First Sunday after the Epiphany
Start your devotion time by praying this prayer: Father in heaven, who at the baptism of Jesus in the River Jordan proclaimed him your beloved Son and anointed him with the Holy Spirit: Grant that all who are baptized into his Name may keep the covenant they have made, and boldly
confess him as Lord and Savior; who with you and the Holy Spirit lives and reigns, one God, in glory everlasting. Amen. (Collects: Contemporary, Book of Common Prayer p. 214)
Adult and Small Child
Jeremy Sierra is a writer who works in nonprofit communications. He lives in Brooklyn with wife and two daughters, Joana and Natalia. In his spare time he is active with a local organization fighting climate change and bakes bread.
Read: Matthew 3:13-17
Reflect: In this story, Jesus is baptized. Baptism is done with water, usually in church when a priest pours water on your head and blesses you. It is a way to show that you are part of God’s family, and that God loves you and is always with you. You may have been baptized when you were a baby, or you may not have been baptized yet. No matter what, God is always with you.
When Jesus was baptized, God showed everyone how much he loved Jesus by sending a dove. The dove landed on Jesus and God said, “This is my Son, my beloved, with whom I am well pleased.” The dove is a symbol of God’s love here with us. Just as the dove was with Jesus at his baptism, God is with us all the time. It is as if we always have a dove with us, maybe sitting on our shoulder, reminding us of God’s love.
Respond: Draw a dove or print out this coloring page. Color the dove and then ask an adult to help you post it somewhere in your home. Every time you see it, it can remind you that God is always with you.
- Jeremiah Sierra
Adult and Elementary
Erin Wolf is a Youth Minister hailing from Little Chute, WI where she lives with her four kids. She serves both All Saints Episcopal in Appleton and the Episcopal Diocese of Fond du Lac.
Her focuses include children & youth, camp & retreats, music, service work, interactive prayer for all ages, and more. You can connect with her via email at [email protected].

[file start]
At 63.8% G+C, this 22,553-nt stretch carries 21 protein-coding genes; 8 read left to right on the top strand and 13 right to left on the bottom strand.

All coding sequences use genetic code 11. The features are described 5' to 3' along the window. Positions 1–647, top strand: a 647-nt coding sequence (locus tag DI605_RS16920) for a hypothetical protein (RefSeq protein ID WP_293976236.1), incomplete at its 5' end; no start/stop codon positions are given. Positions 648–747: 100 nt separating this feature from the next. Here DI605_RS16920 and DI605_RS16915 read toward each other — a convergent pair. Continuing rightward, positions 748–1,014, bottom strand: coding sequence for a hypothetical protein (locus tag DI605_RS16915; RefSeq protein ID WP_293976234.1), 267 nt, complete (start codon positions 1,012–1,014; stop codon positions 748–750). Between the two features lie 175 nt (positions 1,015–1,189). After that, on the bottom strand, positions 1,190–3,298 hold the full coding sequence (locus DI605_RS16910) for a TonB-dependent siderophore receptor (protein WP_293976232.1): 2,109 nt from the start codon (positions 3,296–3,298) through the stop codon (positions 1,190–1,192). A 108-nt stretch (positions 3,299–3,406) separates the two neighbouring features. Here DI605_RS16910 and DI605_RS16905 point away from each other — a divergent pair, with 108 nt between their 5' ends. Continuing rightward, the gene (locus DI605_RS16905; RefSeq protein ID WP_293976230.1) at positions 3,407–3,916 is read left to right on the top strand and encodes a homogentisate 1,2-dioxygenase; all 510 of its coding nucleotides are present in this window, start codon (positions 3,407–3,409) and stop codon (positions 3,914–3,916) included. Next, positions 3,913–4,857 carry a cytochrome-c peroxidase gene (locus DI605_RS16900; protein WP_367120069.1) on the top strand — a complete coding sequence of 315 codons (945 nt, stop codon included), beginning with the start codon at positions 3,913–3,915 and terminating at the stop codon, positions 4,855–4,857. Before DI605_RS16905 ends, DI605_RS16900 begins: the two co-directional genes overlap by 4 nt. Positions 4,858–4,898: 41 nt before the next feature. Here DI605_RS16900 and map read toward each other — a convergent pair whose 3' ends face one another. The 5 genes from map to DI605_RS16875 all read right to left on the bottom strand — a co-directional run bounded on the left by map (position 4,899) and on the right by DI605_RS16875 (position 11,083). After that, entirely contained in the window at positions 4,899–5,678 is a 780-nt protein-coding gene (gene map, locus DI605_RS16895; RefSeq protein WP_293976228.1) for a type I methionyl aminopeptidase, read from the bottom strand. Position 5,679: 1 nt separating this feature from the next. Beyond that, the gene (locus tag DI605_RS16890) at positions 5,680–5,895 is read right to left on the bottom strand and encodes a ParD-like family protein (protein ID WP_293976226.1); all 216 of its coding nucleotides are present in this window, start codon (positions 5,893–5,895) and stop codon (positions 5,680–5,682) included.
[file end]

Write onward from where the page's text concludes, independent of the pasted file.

Read: Matthew 3:13-17
Reflect: You may be wondering why Jesus would be baptized as he was part God and without sin. Yet, in being baptized, Jesus set the tone for what was to happen going forward for his followers. God’s recognition of Jesus at his baptism marked him as God’s own and prepared the way for Jesus’ ministry. Baptism is known as a sacrament, which is an outward physical sign of an inward spiritual grace. The outward sign of baptism is water, and as we heard in the story, Jesus was baptized in the Jordan River. In the time of Jesus, water was a sign of both life and death, and as such, the waters of baptism help us to recall the death and resurrection of Jesus, birth into God’s family in the church, forgiveness of sins, and new life in the Holy Spirit. All persons baptized in the Episcopal Church are marked with the sign of the cross with special chrism oil, baptized in the name of the Father, and of the Son, and of the Holy Spirit.
Respond: Have you seen a baptism before at church or another place? (Yes, this can include your own if you are baptized.) What do you remember about the service? Ask a grown-up if there are pictures from your baptism or theirs (if one or both of you is baptized). Notice all the different things that you see in the pictures. How old is the person who is being baptized? Next, either draw a picture of a baptism service and label the different people in it, like the priest, deacon, the person being baptized, Godparents, etc. Have your grown-up help you as needed.
- Erin Wolf
What reminds you that you are a beloved follower of Jesus?